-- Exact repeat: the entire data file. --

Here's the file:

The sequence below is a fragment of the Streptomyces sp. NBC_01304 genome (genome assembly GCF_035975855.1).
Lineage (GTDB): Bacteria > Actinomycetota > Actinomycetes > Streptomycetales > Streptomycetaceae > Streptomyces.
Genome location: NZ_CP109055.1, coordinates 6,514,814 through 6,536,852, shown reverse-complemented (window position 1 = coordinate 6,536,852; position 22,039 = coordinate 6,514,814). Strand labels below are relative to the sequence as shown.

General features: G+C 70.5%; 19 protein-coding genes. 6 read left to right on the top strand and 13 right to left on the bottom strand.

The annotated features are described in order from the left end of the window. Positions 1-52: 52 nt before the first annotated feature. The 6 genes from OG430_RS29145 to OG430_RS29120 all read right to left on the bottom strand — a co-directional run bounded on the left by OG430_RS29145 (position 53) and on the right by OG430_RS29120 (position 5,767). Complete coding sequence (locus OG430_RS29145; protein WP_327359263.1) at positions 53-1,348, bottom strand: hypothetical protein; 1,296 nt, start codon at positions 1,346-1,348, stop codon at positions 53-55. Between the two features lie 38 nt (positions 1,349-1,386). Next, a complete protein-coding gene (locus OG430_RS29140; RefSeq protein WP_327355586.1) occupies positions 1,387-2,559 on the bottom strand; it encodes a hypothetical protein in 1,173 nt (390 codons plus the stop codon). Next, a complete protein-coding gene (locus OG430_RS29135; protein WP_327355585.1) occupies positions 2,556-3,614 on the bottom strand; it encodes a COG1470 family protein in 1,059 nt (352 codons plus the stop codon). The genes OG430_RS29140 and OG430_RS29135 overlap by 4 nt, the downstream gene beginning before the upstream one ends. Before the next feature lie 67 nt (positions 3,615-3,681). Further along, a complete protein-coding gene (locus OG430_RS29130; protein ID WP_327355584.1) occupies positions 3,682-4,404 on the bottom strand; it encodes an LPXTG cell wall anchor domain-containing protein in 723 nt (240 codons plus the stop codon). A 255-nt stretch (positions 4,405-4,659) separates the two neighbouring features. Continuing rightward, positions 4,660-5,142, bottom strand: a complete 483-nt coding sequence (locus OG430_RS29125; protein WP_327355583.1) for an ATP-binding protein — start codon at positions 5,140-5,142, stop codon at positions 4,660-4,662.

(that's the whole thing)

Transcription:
The sequence below is a fragment of the Streptomyces sp. NBC_01304 genome (genome assembly GCF_035975855.1).
Lineage (GTDB): Bacteria > Actinomycetota > Actinomycetes > Streptomycetales > Streptomycetaceae > Streptomyces.
Genome location: NZ_CP109055.1, coordinates 6,514,814 through 6,536,852, shown reverse-complemented (window position 1 = coordinate 6,536,852; position 22,039 = coordinate 6,514,814). Strand labels below are relative to the sequence as shown.

General features: G+C 70.5%; 19 protein-coding genes. 6 read left to right on the top strand and 13 right to left on the bottom strand.

The annotated features are described in order from the left end of the window. Positions 1-52: 52 nt before the first annotated feature. The 6 genes from OG430_RS29145 to OG430_RS29120 all read right to left on the bottom strand — a co-directional run bounded on the left by OG430_RS29145 (position 53) and on the right by OG430_RS29120 (position 5,767). Complete coding sequence (locus OG430_RS29145; protein WP_327359263.1) at positions 53-1,348, bottom strand: hypothetical protein; 1,296 nt, start codon at positions 1,346-1,348, stop codon at positions 53-55. Between the two features lie 38 nt (positions 1,349-1,386). Next, a complete protein-coding gene (locus OG430_RS29140; RefSeq protein WP_327355586.1) occupies positions 1,387-2,559 on the bottom strand; it encodes a hypothetical protein in 1,173 nt (390 codons plus the stop codon). Next, a complete protein-coding gene (locus OG430_RS29135; protein WP_327355585.1) occupies positions 2,556-3,614 on the bottom strand; it encodes a COG1470 family protein in 1,059 nt (352 codons plus the stop codon). The genes OG430_RS29140 and OG430_RS29135 overlap by 4 nt, the downstream gene beginning before the upstream one ends. Before the next feature lie 67 nt (positions 3,615-3,681). Further along, a complete protein-coding gene (locus OG430_RS29130; protein ID WP_327355584.1) occupies positions 3,682-4,404 on the bottom strand; it encodes an LPXTG cell wall anchor domain-containing protein in 723 nt (240 codons plus the stop codon). A 255-nt stretch (positions 4,405-4,659) separates the two neighbouring features. Continuing rightward, positions 4,660-5,142, bottom strand: a complete 483-nt coding sequence (locus OG430_RS29125; protein WP_327355583.1) for an ATP-binding protein — start codon at positions 5,140-5,142, stop codon at positions 4,660-4,662.